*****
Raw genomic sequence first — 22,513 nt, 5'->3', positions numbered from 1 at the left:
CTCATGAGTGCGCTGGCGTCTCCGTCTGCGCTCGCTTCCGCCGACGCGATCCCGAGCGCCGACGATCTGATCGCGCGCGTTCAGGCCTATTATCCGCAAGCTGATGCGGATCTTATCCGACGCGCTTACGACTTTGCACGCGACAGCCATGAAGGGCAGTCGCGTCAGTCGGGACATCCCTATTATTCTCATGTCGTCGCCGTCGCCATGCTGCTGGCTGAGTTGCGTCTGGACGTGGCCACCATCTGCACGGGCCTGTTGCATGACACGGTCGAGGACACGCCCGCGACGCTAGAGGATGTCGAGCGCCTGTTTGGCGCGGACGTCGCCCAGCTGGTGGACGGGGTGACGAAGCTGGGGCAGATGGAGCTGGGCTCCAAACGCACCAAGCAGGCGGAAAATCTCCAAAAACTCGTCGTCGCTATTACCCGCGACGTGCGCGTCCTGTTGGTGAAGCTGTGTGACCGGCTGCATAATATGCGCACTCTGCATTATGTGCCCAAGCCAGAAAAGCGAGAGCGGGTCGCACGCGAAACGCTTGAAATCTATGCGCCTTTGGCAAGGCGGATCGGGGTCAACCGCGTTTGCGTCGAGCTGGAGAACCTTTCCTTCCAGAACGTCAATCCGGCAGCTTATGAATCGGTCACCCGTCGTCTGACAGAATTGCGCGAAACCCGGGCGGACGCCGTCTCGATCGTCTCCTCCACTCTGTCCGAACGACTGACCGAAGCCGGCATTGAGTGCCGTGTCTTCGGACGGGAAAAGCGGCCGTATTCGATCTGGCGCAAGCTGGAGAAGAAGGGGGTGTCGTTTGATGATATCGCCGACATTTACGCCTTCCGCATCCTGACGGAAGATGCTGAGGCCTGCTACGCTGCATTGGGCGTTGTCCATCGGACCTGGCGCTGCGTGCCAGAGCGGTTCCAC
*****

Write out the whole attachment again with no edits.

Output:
Raw genomic sequence first — 22,513 nt, 5'->3', positions numbered from 1 at the left:
CTCATGAGTGCGCTGGCGTCTCCGTCTGCGCTCGCTTCCGCCGACGCGATCCCGAGCGCCGACGATCTGATCGCGCGCGTTCAGGCCTATTATCCGCAAGCTGATGCGGATCTTATCCGACGCGCTTACGACTTTGCACGCGACAGCCATGAAGGGCAGTCGCGTCAGTCGGGACATCCCTATTATTCTCATGTCGTCGCCGTCGCCATGCTGCTGGCTGAGTTGCGTCTGGACGTGGCCACCATCTGCACGGGCCTGTTGCATGACACGGTCGAGGACACGCCCGCGACGCTAGAGGATGTCGAGCGCCTGTTTGGCGCGGACGTCGCCCAGCTGGTGGACGGGGTGACGAAGCTGGGGCAGATGGAGCTGGGCTCCAAACGCACCAAGCAGGCGGAAAATCTCCAAAAACTCGTCGTCGCTATTACCCGCGACGTGCGCGTCCTGTTGGTGAAGCTGTGTGACCGGCTGCATAATATGCGCACTCTGCATTATGTGCCCAAGCCAGAAAAGCGAGAGCGGGTCGCACGCGAAACGCTTGAAATCTATGCGCCTTTGGCAAGGCGGATCGGGGTCAACCGCGTTTGCGTCGAGCTGGAGAACCTTTCCTTCCAGAACGTCAATCCGGCAGCTTATGAATCGGTCACCCGTCGTCTGACAGAATTGCGCGAAACCCGGGCGGACGCCGTCTCGATCGTCTCCTCCACTCTGTCCGAACGACTGACCGAAGCCGGCATTGAGTGCCGTGTCTTCGGACGGGAAAAGCGGCCGTATTCGATCTGGCGCAAGCTGGAGAAGAAGGGGGTGTCGTTTGATGATATCGCCGACATTTACGCCTTCCGCATCCTGACGGAAGATGCTGAGGCCTGCTACGCTGCATTGGGCGTTGTCCATCGGACCTGGCGCTGCGTGCCAGAGCGGTTCCAC